"If you look at the direct impact of ethanol, from the production of the grain to transportation to the facility to the process of making the ethanol to transporting that to market, there are significant benefits to ethanol over petroleum," about 61% lower than petroleum fuels on average, said Renewable Fuels Association President Bob Dinneen, speaking on a conference call with reporters earlier today. However, "there is so much uncertainty" when trying to factor indirect effects, he said.

Additionally, the proposed ILUC requirements are not being uniformly applied, since there is no similar provision for petroleum production, Dinneen noted. "You'll see no international indirect effect of petroleum applied. EPA should've looked at this when they were creating the baseline. They are willing to count the number of angels on the head of pin for biofuels, [and] they ought to give more than just a cursory look at petroleum production," he said.

But Dinneen said he was pleased EPA would specifically be soliciting scientific feedback and peer review on the ILUC proposal.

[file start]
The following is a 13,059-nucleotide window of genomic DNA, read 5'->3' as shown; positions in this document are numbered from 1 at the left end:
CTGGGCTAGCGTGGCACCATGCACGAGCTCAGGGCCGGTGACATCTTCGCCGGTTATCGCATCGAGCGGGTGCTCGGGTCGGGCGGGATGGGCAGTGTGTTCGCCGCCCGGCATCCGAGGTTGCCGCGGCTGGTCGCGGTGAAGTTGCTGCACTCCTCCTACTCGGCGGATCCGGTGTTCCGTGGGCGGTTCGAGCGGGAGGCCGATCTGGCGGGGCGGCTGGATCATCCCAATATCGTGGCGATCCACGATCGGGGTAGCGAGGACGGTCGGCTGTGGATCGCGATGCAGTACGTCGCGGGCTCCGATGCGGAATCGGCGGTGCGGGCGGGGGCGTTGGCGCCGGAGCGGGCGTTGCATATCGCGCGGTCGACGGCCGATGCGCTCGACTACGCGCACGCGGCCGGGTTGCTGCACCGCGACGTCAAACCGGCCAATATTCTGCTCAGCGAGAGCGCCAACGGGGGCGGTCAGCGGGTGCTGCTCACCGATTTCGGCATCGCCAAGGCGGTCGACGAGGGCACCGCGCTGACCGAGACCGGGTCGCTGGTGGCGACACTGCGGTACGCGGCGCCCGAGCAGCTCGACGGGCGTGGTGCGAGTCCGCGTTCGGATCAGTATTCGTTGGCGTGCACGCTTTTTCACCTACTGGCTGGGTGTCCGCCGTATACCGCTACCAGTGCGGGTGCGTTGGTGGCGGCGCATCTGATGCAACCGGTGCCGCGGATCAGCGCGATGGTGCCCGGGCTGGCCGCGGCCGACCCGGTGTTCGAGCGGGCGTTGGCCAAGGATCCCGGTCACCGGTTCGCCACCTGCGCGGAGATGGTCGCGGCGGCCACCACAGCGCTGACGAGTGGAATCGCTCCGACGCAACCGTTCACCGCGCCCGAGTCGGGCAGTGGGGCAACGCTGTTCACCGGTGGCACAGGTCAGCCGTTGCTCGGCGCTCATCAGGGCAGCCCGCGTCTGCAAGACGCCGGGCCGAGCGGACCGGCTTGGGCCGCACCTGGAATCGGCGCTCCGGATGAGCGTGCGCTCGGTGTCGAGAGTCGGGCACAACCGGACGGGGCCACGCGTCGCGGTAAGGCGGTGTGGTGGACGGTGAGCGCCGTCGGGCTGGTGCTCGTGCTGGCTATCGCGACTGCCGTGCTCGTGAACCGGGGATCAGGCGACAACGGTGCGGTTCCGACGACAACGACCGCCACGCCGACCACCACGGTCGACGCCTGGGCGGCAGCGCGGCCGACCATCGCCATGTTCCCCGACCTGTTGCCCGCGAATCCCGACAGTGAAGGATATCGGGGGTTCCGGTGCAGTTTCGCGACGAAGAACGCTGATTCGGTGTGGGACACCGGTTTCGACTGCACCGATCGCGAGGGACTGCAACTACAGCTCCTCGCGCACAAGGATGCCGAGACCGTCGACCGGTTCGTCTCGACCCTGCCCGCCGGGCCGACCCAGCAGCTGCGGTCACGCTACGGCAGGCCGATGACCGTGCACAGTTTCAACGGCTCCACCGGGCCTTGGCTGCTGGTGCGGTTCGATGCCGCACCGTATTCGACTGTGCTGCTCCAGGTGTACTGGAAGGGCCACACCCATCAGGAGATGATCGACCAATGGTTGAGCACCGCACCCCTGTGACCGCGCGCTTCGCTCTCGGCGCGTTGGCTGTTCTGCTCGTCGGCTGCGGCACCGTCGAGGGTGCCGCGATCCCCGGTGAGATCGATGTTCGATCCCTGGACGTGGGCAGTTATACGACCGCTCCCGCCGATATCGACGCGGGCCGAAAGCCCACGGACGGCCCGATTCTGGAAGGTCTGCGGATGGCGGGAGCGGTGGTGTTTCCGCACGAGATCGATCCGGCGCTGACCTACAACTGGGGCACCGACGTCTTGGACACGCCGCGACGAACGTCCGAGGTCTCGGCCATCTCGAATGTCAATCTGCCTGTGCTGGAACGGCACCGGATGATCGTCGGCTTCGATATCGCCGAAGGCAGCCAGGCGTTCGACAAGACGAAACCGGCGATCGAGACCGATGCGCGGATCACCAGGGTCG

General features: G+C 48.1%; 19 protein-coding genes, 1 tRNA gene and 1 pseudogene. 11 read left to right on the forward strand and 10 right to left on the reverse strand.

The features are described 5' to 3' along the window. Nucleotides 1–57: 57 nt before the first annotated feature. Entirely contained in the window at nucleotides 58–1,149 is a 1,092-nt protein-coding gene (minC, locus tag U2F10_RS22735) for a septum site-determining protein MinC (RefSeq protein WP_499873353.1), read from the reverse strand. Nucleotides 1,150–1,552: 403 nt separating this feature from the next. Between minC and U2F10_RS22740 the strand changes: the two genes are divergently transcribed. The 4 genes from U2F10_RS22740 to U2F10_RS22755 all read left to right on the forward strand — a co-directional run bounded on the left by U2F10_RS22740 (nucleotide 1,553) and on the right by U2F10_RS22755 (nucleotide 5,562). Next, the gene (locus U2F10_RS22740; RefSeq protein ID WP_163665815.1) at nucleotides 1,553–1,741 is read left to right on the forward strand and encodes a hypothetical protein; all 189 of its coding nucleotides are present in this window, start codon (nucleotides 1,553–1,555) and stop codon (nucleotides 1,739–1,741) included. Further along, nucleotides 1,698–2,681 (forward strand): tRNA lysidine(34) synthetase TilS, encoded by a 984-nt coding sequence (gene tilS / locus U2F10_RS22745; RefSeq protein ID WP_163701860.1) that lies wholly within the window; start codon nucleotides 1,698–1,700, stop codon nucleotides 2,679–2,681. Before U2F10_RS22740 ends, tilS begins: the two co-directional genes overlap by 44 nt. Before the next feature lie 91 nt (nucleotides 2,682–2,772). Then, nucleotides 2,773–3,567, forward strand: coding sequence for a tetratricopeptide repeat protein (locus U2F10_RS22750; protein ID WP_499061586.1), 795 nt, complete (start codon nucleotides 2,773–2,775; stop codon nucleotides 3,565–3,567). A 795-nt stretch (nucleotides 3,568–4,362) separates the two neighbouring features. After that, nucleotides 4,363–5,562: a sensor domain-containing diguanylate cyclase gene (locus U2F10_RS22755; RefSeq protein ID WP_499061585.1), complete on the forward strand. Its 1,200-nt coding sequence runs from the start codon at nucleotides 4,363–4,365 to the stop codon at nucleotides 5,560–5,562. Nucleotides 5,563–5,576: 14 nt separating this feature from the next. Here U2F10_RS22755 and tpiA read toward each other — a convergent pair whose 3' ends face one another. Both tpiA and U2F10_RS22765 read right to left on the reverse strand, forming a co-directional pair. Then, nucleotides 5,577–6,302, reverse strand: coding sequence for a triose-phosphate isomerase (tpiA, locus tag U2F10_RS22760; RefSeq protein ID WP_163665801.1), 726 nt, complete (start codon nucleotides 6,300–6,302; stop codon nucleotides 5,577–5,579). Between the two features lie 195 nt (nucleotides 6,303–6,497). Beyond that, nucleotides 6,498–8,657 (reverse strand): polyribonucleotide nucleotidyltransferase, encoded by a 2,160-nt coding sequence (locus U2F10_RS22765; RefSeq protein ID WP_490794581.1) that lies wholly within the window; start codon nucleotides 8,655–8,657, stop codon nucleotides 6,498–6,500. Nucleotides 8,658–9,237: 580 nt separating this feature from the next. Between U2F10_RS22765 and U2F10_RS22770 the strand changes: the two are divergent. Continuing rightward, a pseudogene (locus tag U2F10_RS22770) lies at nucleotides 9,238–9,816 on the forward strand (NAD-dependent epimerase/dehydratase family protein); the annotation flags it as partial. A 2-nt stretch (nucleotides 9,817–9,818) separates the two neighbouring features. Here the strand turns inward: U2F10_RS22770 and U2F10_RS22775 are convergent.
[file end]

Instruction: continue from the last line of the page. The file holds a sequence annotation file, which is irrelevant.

Similar comment came from other biofuel groups, including Growth Energy, POET, the American Coalition for Ethanol (ACE), Biotechnology Industry Association and Brazilian sugarcane trade association UNICA.

"As evidenced by the recent debate over the low carbon fuel standard in California, biofuels are greatly penalized by these preliminary calculations,"
said UNICA Chief Representative in North America Joel Velasco. "We know sugarcane ethanol has the lowest carbon emissions of any liquid biofuel produced today. California recognized as much in its low carbon fuel standard.

We are certain that when the EPA considers the best available data and research, these indirect land use effects from sugarcane cultivation in Brazil will be marginal at best," he added.